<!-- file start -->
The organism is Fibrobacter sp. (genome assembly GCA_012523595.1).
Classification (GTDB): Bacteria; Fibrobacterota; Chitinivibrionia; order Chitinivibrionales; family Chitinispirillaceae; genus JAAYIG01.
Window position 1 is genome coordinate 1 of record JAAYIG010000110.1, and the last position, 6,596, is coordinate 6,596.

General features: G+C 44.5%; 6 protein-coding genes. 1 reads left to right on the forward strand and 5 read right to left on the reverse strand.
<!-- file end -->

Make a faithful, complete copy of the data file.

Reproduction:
The organism is Fibrobacter sp. (genome assembly GCA_012523595.1).
Classification (GTDB): Bacteria; Fibrobacterota; Chitinivibrionia; order Chitinivibrionales; family Chitinispirillaceae; genus JAAYIG01.
Window position 1 is genome coordinate 1 of record JAAYIG010000110.1, and the last position, 6,596, is coordinate 6,596.

General features: G+C 44.5%; 6 protein-coding genes. 1 reads left to right on the forward strand and 5 read right to left on the reverse strand.